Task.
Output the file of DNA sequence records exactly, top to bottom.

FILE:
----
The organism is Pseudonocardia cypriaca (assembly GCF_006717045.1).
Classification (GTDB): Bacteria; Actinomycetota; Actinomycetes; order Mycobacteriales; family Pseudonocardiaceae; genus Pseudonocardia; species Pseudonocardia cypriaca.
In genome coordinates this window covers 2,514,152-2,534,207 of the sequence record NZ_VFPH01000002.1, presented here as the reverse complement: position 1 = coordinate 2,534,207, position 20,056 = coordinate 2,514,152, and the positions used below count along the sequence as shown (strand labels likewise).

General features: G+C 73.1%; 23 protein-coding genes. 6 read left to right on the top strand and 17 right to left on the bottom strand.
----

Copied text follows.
The organism is Pseudonocardia cypriaca (assembly GCF_006717045.1).
Classification (GTDB): Bacteria; Actinomycetota; Actinomycetes; order Mycobacteriales; family Pseudonocardiaceae; genus Pseudonocardia; species Pseudonocardia cypriaca.
In genome coordinates this window covers 2,514,152-2,534,207 of the sequence record NZ_VFPH01000002.1, presented here as the reverse complement: position 1 = coordinate 2,534,207, position 20,056 = coordinate 2,514,152, and the positions used below count along the sequence as shown (strand labels likewise).

General features: G+C 73.1%; 23 protein-coding genes. 6 read left to right on the top strand and 17 right to left on the bottom strand.